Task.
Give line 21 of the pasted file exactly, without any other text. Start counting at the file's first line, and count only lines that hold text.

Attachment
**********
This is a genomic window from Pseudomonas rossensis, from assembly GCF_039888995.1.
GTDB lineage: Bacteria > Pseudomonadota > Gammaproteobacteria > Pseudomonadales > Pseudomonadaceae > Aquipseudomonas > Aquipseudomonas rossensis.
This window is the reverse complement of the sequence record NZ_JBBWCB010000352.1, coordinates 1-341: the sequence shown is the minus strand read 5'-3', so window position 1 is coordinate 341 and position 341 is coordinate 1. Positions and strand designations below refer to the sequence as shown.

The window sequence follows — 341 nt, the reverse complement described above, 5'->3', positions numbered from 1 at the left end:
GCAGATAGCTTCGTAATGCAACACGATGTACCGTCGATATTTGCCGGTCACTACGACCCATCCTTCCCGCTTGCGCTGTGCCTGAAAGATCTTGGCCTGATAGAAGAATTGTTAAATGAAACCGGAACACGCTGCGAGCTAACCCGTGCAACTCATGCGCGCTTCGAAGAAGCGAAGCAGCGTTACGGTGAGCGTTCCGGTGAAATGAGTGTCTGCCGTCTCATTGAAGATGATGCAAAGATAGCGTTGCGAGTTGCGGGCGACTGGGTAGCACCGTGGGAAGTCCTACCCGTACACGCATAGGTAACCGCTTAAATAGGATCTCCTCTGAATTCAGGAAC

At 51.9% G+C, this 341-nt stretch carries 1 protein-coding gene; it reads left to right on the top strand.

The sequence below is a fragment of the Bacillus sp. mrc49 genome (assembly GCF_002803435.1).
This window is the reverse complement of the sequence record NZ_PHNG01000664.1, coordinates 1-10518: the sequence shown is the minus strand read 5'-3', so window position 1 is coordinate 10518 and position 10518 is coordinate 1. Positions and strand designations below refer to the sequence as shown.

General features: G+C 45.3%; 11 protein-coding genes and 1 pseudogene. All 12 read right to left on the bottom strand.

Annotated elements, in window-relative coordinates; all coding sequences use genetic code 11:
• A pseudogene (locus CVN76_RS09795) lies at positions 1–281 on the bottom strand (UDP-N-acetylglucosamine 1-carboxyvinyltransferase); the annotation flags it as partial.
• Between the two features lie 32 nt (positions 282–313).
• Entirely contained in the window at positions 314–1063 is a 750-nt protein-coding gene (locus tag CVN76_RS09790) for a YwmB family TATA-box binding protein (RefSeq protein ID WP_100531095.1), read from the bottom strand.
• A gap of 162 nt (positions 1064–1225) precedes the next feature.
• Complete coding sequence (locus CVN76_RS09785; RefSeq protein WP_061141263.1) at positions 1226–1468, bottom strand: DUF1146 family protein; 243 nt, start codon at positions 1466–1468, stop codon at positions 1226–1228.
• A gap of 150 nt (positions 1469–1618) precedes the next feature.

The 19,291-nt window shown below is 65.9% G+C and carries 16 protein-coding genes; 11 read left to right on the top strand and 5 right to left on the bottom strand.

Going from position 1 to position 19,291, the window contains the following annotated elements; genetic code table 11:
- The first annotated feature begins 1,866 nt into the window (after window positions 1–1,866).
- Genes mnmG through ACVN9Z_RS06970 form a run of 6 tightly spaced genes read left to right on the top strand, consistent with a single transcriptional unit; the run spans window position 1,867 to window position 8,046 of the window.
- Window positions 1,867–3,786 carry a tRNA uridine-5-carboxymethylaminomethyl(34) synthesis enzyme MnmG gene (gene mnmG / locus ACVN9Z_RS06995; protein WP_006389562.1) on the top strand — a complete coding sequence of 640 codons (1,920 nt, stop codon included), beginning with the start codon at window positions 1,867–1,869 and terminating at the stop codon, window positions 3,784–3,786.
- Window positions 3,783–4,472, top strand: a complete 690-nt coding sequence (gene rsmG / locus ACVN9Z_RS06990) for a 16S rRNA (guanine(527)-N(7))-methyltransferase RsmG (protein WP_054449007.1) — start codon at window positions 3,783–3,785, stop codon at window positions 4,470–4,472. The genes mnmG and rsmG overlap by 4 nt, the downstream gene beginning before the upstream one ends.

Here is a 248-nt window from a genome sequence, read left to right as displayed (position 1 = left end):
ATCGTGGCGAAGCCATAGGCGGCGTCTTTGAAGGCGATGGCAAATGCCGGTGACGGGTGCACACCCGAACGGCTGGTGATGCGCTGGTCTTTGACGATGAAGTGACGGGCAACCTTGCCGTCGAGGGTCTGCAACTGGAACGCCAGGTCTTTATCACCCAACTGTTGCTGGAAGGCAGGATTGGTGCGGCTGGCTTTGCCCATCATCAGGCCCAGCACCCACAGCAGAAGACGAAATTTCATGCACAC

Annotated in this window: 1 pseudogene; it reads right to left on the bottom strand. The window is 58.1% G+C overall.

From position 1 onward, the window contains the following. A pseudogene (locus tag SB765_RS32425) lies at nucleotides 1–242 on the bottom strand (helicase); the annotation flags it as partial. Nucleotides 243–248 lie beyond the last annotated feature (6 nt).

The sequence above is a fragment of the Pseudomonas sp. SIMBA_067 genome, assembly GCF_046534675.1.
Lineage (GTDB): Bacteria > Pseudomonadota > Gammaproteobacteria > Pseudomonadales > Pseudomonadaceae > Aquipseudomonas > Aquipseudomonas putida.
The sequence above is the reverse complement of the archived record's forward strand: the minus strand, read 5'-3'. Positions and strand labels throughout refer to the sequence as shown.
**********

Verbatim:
- Window positions 1,867–3,786 carry a tRNA uridine-5-carboxymethylaminomethyl(34) synthesis enzyme MnmG gene (gene mnmG / locus ACVN9Z_RS06995; protein WP_006389562.1) on the top strand — a complete coding sequence of 640 codons (1,920 nt, stop codon included), beginning with the start codon at window positions 1,867–1,869 and terminating at the stop codon, window positions 3,784–3,786.